WASHINGTON (AP) — President Joe Biden is making his case to African leaders gathered in Washington that the United States can be a critical catalyst to their growing continent in the years ahead.
Biden on Wednesday is presenting his vision during the three-day U.S.-Africa Leaders Summit, an effort to narrow a trust gap with Africa that has widened over years of frustration about America’s commitment to the continent. The Biden administration is pitching the U.S. as a reliable and quality partner to help promote fair and democratic elections and push critical health and energy growth.
But this push comes as the United States has fallen well behind China in investment in sub-Saharan Africa, which has become a key battleground in an increasingly fraught competition between the major powers. The White House insists the gathering is more a listening session with African leaders than an effort to counter Beijing’s influence, but Biden’s central foreign policy tenet looms over all: America is in an era-defining battle to prove democracies can out-deliver autocracies.
That message was clear in Wednesday’s events: a Biden speech before business leaders from both continents, a smaller presidential sitdown with some of the continent’s leaders whose countries will hold elections in 2023, and a first lady-hosted White House dinner for all the leaders and their spouses.
The summit is the largest international gathering in Washington since before the start of the pandemic. Roads all around the city center were blocked off, and motorcades zoomed by gridlocked traffic elsewhere, ferrying some of the 49 invited heads of state and other leaders.
Biden has already pledged $55 billion in economic aid to African countries over the next three years, U.S. support for a permanent Group of 20 seat for the African Union, and the appointment of a special representative to implement summit commitments. Administration officials say more is to come.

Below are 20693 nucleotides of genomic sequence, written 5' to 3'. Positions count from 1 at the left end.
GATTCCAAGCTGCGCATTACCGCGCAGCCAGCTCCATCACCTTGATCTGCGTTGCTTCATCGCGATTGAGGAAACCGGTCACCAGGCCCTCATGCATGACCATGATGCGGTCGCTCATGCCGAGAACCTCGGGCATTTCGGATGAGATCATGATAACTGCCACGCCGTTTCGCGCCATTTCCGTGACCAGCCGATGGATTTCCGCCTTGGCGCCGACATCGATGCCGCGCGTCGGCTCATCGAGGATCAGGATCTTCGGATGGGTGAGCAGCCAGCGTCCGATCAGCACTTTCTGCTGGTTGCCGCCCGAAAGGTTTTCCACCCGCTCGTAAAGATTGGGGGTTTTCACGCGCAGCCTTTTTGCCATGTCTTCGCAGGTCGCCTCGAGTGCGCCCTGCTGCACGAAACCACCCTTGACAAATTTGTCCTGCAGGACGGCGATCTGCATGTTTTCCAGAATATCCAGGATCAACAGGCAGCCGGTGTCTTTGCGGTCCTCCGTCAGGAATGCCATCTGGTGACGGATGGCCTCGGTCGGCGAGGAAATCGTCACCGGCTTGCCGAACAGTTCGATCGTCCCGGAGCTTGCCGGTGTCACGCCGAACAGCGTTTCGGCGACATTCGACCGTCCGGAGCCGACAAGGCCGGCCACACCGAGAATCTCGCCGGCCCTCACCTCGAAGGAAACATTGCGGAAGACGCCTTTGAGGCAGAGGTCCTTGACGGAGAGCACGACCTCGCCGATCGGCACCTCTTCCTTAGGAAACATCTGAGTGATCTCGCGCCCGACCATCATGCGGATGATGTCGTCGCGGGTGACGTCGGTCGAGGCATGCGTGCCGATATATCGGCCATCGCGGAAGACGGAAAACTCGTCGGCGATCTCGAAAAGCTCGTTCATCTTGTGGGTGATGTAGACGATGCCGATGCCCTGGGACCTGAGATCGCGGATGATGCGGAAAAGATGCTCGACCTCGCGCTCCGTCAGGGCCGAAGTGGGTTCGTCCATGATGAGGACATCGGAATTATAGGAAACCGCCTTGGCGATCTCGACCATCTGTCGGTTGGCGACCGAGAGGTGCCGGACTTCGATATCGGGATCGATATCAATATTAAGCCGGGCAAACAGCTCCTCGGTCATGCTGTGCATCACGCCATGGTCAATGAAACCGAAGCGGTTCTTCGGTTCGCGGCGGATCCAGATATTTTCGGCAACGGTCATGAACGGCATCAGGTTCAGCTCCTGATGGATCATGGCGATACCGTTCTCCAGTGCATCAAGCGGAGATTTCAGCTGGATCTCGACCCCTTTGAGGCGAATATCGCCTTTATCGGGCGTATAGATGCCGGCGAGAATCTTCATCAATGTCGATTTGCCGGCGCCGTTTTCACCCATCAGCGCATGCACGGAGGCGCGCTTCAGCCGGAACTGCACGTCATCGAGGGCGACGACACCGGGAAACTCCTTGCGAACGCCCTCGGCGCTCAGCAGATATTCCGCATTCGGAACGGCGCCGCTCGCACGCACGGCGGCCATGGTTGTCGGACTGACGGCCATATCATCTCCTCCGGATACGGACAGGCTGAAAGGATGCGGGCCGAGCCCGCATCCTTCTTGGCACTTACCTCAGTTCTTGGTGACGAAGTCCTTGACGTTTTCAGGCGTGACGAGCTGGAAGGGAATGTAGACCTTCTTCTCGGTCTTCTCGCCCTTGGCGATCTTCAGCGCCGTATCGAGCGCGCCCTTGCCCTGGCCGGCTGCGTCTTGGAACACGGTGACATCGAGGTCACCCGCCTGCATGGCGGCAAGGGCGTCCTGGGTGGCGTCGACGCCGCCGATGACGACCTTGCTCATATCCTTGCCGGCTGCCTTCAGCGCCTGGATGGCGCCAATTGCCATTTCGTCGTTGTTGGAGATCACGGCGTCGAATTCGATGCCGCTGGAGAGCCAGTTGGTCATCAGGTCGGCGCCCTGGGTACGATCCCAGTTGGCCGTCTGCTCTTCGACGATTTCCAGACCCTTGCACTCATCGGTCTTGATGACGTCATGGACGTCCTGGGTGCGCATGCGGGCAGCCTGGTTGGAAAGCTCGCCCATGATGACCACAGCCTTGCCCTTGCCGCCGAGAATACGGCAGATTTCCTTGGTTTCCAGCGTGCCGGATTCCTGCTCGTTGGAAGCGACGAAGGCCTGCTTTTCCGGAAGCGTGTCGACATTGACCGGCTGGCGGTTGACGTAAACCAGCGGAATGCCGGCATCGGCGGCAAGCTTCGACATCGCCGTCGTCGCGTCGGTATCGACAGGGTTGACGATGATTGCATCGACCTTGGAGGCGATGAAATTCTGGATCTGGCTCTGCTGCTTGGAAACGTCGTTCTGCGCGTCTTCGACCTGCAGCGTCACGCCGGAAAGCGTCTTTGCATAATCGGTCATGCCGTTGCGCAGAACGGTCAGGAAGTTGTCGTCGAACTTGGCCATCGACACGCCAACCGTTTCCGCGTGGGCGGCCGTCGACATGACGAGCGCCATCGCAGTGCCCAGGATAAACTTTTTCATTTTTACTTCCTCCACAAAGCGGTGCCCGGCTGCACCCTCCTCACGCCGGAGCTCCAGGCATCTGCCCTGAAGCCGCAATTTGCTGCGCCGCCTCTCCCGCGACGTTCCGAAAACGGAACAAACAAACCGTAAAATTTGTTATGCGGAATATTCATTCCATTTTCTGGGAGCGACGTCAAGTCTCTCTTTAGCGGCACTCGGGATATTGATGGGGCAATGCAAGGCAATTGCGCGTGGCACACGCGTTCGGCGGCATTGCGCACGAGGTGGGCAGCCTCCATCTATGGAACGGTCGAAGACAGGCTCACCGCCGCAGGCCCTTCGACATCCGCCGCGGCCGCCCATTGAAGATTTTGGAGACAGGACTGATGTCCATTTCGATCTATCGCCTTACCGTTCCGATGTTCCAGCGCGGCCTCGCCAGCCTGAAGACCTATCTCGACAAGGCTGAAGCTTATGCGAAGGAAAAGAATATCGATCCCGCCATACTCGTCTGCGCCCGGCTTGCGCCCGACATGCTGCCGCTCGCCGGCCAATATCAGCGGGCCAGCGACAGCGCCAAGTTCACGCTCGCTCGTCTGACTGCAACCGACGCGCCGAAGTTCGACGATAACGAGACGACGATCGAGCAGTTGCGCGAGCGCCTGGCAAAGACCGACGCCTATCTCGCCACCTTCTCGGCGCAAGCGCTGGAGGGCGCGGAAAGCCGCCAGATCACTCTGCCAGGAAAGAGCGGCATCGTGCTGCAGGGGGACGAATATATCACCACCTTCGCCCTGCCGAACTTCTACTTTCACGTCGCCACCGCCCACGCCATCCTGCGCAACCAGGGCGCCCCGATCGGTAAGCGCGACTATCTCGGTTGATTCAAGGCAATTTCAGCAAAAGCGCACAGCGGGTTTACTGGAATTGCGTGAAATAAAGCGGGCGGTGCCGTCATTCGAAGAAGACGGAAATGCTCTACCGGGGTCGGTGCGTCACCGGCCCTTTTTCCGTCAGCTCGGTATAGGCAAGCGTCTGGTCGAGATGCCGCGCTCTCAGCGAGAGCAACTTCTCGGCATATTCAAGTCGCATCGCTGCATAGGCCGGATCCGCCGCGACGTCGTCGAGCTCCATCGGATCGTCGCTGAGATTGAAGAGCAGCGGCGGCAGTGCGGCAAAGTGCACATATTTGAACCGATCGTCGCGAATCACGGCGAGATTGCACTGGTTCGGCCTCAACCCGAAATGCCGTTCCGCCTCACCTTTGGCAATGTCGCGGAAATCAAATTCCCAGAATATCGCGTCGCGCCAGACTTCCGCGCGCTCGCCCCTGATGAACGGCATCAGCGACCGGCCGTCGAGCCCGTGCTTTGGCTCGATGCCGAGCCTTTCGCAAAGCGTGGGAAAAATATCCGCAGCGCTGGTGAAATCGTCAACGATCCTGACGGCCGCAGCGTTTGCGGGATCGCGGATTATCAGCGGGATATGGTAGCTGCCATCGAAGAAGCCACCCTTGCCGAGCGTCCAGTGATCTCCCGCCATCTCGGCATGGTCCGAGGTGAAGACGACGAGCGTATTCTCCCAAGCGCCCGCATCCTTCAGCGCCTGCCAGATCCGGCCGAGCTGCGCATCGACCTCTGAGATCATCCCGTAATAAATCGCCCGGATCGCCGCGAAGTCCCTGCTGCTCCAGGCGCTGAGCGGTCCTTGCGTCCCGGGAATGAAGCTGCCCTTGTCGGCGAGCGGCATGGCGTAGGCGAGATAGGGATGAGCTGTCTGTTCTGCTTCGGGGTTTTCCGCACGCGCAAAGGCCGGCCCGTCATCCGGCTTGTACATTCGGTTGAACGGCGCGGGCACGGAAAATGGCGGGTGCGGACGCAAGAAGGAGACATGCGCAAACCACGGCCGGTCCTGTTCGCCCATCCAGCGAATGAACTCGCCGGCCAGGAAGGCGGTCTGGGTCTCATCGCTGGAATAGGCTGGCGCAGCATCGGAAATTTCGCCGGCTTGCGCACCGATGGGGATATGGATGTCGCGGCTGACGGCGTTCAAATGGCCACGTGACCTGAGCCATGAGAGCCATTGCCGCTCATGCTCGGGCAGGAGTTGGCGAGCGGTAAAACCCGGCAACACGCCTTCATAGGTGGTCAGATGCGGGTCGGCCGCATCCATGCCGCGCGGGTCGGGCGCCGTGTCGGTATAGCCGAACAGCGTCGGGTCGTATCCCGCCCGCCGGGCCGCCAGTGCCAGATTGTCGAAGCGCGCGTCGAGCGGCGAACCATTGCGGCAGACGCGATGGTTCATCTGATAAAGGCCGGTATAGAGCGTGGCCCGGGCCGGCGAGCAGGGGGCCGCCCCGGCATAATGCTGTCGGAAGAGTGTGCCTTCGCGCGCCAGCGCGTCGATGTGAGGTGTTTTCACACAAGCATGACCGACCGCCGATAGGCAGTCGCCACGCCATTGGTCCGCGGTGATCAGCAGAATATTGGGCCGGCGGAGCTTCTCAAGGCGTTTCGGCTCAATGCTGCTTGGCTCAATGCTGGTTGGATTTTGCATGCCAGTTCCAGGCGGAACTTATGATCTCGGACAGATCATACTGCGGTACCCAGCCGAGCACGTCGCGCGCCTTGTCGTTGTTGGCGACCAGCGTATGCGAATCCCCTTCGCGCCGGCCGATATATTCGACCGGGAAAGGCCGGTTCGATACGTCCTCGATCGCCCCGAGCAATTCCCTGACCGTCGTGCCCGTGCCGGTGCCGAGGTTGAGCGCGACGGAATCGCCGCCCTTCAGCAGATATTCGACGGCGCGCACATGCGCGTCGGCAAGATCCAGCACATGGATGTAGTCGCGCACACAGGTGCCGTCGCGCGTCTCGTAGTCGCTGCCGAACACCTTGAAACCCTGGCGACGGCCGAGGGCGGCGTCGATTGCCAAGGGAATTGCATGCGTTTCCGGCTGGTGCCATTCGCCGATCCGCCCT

The continent, whose leaders often feel they’ve been given short shrift by leading economies, remains crucial to global powers because of its rapidly growing population, significant natural resources and a sizable voting bloc in the United Nations. Africa also remains of great strategic importance as the U.S. recalibrates its foreign policy with greater focus on China — what the Biden administration sees as the United States’ most significant economic and military adversary.
All the summit-related activity got a rise out of China. Foreign Ministry spokesperson Wang Wenbin said the U.S. should “respect the will of the African people and take concrete actions to help Africa’s development, instead of unremittingly smearing and attacking other countries,” an apparent reference to China.
Wang said at a briefing Wednesday that it is the “common responsibility of the international community to support Africa’s development.” But he added: “Africa is not an arena for great power confrontation or a target for arbitrary pressure by certain countries or individuals.”
Vice President Kamala Harris opened the summit Tuesday spotlighting Africa’s youthful population — making a case that the continent’s demographics will inevitably lead it to become a key global player in the decades to come. She announced that the administration would invest an additional $100 million to expand the Young African Leaders Initiative.
About 60% of Africa’s population is under 25, and the young population is expected to grow to 80% by 2050.
Conflict on the continent was a primary focus of Secretary of State Antony Blinken’s meetings on Tuesday with the leaders of Ethiopia, where a fragile peace deal is holding in the country’s restive northern Tigray region, and the Democratic Republic of Congo, the eastern region of which is embroiled in violence involving domestic rebel groups and others supported by neighboring Rwanda.
In Blinken’s meeting with Congolese President Felix Tshisekedi, the State Department said he warned that cross-border military operations must be coordinated with the U.N. peacekeeping mission there, and urged the immediate implementation of a November ceasefire deal that called for an end to state support for insurgent groups.
With Ethiopian Prime Minister Abiy Ahmed, Blinken praised the government for steps it has taken to improve humanitarian conditions in Tigray in line with a peace deal signed last month. But he also “urged accelerated implementation of the agreement and access to the conflict areas by international human rights monitors.”
Blinken told Abiy there was an “urgent need” for Eritrean forces to leave Ethiopian territory. Eritrea, which has sent troops to help Ethiopia put down a rebellion in Tigray, is one of only a handful of African nations not been invited to the summit.
Thursday is to be dedicated to high-level discussions among leaders. President Biden will open the day with a session on partnering with the African Union’s strategic vision for the continent.
Associated Press writer Matthew Lee contributed to this report.